Former Tahiti president in court for alleged spying
Former French Polynesian president Gaston Flosse, in Tahiti's criminal court for alleged spying and abuse of public funds.
French Polynesia's criminal court has been told that the surveillance by a defunct espionage service was only conducted in public and was therefore legal.
The service was operational between 1997 and 2004 and reported to the then president Gaston Flosse, who is among eight people charged with violating the privacy of a range of individuals.
Walter Zweifel reports.
Flosse's defence lawyer, Francois Quinquis, has failed in a last minute bid to stop the trial and he told local television that his client did nothing wrong.
FRANCOIS QUINQUIS: The term espionage is totally inappropriate. You could maybe have a view about intelligence but again, political intelligence is, quite obviously, not forbidden.
The case goes back to a complaint lodged by Flosse's rival Oscar Temaru ten years ago but he withdrew it once the two formed a short-lived alliance. A separate complaint was lodged by the publisher of Tahiti Pacifique, Alex du Prel, who alleges that by running the unit, Flosse misused US$10-million of public funds. And he says nothing of the unit's work is left.
ALEX DU PREL: They produced testimony that it took them three days to burn stuff in a drum, all the photos, documents and so on, all the equivalent was put in a van and there are several testimonies to that effect.
A journalist and opposition politician at the time, Sabrina Birk, says her movements were often tracked and she was harassed, but all evidence has been destroyed. She points out that the espionage unit was linked to Flosse's now disbanded militia whose members often frightened her as they acted with impunity.
SABRINA BIRK: He managed to have a pass or key that managed to let him come into my house, he entered into my room in fact, and I did this 'Haere Rapae, e taparahi vau ia oe' [get out of my house, I'm going to beat you]' and the guy thought there was a man in the room and he backed out and then I jumped on the door and locked it again.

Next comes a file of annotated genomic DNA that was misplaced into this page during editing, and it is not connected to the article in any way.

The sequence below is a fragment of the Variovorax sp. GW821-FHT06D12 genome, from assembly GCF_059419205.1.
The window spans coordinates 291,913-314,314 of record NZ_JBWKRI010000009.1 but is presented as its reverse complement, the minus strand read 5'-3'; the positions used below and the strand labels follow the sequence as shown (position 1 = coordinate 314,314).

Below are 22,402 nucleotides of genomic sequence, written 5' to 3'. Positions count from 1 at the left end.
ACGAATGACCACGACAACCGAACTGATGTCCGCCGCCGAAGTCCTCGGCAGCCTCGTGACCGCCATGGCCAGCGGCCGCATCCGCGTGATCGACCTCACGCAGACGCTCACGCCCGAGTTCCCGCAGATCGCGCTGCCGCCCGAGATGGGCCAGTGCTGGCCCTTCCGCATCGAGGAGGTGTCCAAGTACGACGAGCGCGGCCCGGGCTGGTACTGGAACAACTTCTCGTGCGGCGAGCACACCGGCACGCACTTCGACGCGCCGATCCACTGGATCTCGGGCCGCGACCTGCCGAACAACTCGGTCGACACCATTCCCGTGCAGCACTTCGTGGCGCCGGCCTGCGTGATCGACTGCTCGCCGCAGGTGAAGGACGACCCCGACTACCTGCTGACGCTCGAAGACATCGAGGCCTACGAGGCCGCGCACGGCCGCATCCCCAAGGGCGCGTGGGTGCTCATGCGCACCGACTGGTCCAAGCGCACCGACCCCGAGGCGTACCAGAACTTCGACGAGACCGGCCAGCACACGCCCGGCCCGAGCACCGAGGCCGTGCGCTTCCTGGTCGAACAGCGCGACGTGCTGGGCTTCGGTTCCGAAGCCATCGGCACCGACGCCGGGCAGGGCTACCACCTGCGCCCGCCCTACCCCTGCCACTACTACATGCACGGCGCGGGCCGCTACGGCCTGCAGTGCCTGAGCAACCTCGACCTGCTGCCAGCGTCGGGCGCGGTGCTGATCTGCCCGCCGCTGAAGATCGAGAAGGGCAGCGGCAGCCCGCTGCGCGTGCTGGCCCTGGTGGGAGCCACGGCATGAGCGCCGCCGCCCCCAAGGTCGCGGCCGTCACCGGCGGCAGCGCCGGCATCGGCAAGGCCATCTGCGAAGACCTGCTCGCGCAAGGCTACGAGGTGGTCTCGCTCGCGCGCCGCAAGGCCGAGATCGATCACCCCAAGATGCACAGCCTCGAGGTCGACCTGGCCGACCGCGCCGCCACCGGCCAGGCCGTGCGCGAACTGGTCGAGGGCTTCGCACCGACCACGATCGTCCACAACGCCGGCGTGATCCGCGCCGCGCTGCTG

Alex du Prel says while there are no documents, former agents have been questioned as part of the inquiry.
ALEX DU PREL: The funny thing about this trial is that all the proof that is being presented by the court are all the statements that the members of this supposedly illegal spy service are the best foundation to prove that there was such illegality.
The activities of the unit was tacitly condoned by the French government as it supplied intelligence officers to run the spying unit. Sabrina Birk says there should be consequences for what has been done and that Flosse should acknowledge the transgressions.
SABRINA BIRK: This is what he did the worst to our people, was to intimidate us and to try and keep us silent so that we don't do our job as a journalist, that we don't find the truth, that we don't express our freedom.
Three years ago, Flosse was convicted for obstructing the examination of the case and he was fined 16,000 US dollars for destroying the evidence. Now the court has to decide whether Flosse did violate anybody's privacy and if he misused public funds. Should Flosse get convicted, it won't change his career as he is already banned from public office because of a corruption conviction given last year.
To embed this content on your own webpage, cut and paste the following: